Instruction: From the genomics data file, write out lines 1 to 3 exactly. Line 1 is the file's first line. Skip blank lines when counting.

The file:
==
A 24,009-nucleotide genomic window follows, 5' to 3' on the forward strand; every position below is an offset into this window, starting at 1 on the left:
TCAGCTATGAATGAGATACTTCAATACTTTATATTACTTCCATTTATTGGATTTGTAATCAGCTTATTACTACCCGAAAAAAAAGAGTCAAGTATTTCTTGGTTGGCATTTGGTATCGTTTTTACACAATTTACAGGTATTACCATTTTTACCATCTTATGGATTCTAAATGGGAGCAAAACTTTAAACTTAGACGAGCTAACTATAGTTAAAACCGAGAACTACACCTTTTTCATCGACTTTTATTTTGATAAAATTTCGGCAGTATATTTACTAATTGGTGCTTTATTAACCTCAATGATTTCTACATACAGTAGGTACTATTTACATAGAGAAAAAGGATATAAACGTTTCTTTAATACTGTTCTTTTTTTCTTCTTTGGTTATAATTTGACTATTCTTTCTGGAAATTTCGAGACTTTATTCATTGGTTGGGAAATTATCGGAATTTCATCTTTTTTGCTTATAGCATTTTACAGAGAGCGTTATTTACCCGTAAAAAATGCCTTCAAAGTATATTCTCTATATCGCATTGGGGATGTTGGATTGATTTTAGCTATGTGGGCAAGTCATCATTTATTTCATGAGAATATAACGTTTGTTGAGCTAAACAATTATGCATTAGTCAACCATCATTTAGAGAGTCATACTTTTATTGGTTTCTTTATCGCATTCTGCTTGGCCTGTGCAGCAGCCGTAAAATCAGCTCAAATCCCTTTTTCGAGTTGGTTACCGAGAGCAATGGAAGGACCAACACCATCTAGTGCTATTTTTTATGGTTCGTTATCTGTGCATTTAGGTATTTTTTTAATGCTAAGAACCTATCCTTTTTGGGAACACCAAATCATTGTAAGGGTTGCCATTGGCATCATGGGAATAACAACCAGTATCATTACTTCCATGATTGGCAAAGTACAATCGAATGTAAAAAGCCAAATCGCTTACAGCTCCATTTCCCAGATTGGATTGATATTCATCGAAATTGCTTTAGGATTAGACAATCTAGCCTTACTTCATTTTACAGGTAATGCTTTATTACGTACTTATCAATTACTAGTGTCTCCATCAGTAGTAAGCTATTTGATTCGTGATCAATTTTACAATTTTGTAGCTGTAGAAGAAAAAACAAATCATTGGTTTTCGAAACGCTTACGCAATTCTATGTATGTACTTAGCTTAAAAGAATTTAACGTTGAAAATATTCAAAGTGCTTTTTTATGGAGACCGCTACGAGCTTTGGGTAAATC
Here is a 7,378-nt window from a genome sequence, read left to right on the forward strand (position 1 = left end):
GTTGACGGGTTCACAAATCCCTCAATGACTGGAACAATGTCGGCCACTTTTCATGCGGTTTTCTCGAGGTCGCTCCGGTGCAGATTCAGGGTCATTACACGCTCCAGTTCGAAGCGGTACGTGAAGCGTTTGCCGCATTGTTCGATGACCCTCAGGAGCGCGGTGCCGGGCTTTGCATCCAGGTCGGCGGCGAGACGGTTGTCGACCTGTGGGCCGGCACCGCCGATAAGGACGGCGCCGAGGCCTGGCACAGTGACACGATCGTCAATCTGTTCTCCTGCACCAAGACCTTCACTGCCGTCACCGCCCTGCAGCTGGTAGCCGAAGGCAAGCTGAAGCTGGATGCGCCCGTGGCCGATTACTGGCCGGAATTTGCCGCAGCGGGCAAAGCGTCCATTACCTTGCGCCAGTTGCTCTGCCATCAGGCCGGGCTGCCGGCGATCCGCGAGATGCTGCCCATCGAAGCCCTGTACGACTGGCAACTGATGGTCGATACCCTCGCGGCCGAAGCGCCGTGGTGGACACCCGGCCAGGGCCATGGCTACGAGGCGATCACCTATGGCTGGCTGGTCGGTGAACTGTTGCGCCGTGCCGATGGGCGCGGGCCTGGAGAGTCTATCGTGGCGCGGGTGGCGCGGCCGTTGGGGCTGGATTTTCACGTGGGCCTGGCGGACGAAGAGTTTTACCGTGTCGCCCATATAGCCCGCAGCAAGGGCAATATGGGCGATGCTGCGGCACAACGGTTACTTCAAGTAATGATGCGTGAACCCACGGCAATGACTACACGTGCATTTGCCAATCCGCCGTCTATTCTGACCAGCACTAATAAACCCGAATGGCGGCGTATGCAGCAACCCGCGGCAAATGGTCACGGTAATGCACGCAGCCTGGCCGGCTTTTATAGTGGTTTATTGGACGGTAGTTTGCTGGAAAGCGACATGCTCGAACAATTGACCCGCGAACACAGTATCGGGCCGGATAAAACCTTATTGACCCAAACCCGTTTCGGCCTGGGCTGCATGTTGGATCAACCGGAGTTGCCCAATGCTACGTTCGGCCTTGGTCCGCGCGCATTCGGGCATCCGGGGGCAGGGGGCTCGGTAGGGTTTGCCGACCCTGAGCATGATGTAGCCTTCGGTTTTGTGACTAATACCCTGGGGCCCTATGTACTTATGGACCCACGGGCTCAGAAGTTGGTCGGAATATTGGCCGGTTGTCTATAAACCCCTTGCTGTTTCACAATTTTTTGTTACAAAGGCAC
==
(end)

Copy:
A 24,009-nucleotide genomic window follows, 5' to 3' on the forward strand; every position below is an offset into this window, starting at 1 on the left:
TCAGCTATGAATGAGATACTTCAATACTTTATATTACTTCCATTTATTGGATTTGTAATCAGCTTATTACTACCCGAAAAAAAAGAGTCAAGTATTTCTTGGTTGGCATTTGGTATCGTTTTTACACAATTTACAGGTATTACCATTTTTACCATCTTATGGATTCTAAATGGGAGCAAAACTTTAAACTTAGACGAGCTAACTATAGTTAAAACCGAGAACTACACCTTTTTCATCGACTTTTATTTTGATAAAATTTCGGCAGTATATTTACTAATTGGTGCTTTATTAACCTCAATGATTTCTACATACAGTAGGTACTATTTACATAGAGAAAAAGGATATAAACGTTTCTTTAATACTGTTCTTTTTTTCTTCTTTGGTTATAATTTGACTATTCTTTCTGGAAATTTCGAGACTTTATTCATTGGTTGGGAAATTATCGGAATTTCATCTTTTTTGCTTATAGCATTTTACAGAGAGCGTTATTTACCCGTAAAAAATGCCTTCAAAGTATATTCTCTATATCGCATTGGGGATGTTGGATTGATTTTAGCTATGTGGGCAAGTCATCATTTATTTCATGAGAATATAACGTTTGTTGAGCTAAACAATTATGCATTAGTCAACCATCATTTAGAGAGTCATACTTTTATTGGTTTCTTTATCGCATTCTGCTTGGCCTGTGCAGCAGCCGTAAAATCAGCTCAAATCCCTTTTTCGAGTTGGTTACCGAGAGCAATGGAAGGACCAACACCATCTAGTGCTATTTTTTATGGTTCGTTATCTGTGCATTTAGGTATTTTTTTAATGCTAAGAACCTATCCTTTTTGGGAACACCAAATCATTGTAAGGGTTGCCATTGGCATCATGGGAATAACAACCAGTATCATTACTTCCATGATTGGCAAAGTACAATCGAATGTAAAAAGCCAAATCGCTTACAGCTCCATTTCCCAGATTGGATTGATATTCATCGAAATTGCTTTAGGATTAGACAATCTAGCCTTACTTCATTTTACAGGTAATGCTTTATTACGTACTTATCAATTACTAGTGTCTCCATCAGTAGTAAGCTATTTGATTCGTGATCAATTTTACAATTTTGTAGCTGTAGAAGAAAAAACAAATCATTGGTTTTCGAAACGCTTACGCAATTCTATGTATGTACTTAGCTTAAAAGAATTTAACGTTGAAAATATTCAAAGTGCTTTTTTATGGAGACCGCTACGAGCTTTGGGTAAATC
Here is a 7,378-nt window from a genome sequence, read left to right on the forward strand (position 1 = left end):